Danny was one of those patients in whom these reactions were uncontrollable and not sufficiently alleviated by standard antiemetics. He would start to vomit shortly after treatment and continue retching for up to eight hours. He vomited in the car as we drove home, and on arriving he had to lie in bed with his head over a bucket on the floor. Still, I was shocked when Betsy suggested that we find cannabis for Danny. I objected because it was against the law and because it might embarrass staff members at the hospital, who had been so remarkable in their commitment to Danny's care. I dismissed the idea.

Danny's next treatment was two weeks later. When I arrived, Betsy and Danny were already in the treatment room. I shall never forget my surprise. Normally my wife and son were in a state of great anxiety before the treatment began, but this time they were completely relaxed, and, what is more, seemed almost to be playing a joke on me.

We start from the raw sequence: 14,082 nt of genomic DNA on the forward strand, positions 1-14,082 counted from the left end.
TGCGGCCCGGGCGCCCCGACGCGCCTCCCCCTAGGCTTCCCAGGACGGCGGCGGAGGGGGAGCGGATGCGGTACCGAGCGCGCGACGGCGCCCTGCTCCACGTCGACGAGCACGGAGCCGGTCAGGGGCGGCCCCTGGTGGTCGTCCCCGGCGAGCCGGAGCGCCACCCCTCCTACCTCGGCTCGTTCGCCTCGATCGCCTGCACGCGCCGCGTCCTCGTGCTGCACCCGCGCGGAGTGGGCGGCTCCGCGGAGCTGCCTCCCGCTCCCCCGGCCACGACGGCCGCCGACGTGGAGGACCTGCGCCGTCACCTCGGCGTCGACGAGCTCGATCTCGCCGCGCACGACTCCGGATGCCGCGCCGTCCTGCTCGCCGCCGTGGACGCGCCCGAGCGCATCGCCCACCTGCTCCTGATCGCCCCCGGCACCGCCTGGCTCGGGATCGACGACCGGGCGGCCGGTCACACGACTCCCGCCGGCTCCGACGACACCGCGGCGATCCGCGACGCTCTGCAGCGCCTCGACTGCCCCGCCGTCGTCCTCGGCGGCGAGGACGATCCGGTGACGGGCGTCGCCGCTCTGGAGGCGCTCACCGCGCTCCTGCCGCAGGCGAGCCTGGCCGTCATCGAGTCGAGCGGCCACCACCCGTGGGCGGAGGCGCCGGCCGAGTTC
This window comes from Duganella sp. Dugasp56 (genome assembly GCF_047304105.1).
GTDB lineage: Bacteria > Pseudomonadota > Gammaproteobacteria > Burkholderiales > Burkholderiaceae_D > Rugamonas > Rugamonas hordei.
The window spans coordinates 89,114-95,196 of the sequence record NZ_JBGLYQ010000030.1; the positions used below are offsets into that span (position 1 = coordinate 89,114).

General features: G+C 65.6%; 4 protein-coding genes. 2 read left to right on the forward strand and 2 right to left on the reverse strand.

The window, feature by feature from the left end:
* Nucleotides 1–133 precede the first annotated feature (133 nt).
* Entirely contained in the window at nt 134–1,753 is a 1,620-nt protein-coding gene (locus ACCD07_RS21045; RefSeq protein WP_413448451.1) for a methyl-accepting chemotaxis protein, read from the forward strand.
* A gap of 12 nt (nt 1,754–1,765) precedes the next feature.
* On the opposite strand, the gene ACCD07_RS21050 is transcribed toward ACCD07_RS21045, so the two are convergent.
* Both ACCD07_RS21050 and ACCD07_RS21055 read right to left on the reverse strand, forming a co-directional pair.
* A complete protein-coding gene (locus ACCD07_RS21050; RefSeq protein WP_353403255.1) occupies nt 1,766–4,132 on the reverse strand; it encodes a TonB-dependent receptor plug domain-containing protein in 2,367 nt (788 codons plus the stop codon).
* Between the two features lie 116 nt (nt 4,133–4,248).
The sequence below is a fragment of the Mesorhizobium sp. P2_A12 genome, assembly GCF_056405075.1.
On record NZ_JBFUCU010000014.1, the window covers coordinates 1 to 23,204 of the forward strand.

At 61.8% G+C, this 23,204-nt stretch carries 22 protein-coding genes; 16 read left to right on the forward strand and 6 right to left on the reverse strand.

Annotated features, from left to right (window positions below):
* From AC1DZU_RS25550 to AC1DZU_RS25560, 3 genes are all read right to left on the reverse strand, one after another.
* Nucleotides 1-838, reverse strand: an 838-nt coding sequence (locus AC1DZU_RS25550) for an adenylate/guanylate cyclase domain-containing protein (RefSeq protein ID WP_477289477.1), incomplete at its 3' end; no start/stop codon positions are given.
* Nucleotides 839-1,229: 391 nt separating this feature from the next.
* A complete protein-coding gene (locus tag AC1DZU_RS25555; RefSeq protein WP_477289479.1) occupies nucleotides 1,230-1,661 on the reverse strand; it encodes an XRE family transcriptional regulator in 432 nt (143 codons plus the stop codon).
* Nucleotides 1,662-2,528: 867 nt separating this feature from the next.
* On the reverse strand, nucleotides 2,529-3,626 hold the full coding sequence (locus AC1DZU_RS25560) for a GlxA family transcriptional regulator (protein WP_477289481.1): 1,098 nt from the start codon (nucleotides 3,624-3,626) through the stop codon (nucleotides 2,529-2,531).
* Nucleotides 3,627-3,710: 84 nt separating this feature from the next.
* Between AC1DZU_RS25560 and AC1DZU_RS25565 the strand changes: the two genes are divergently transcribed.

Finally they let me in on the secret. On the way to the clinic that morning they had stopped near Wellesley High School, and Betsy had asked one of Danny's friends to get her some marijuana. Once he recovered from his disbelief, the friend had run off and reappeared a few minutes later with a small amount of marijuana. Betsy and Danny had smoked it in the parking lot of the hospital just before entering the clinic.

My surprise gave way to relief as I saw how comfortable Danny was. He did not protest as he was given the medicine, and we were all delighted when no nausea or vomiting followed. On the way home he asked his mother if he could stop for a submarine sandwich, and when he got home he began his usual activities instead of going straight to bed. We could scarcely believe it.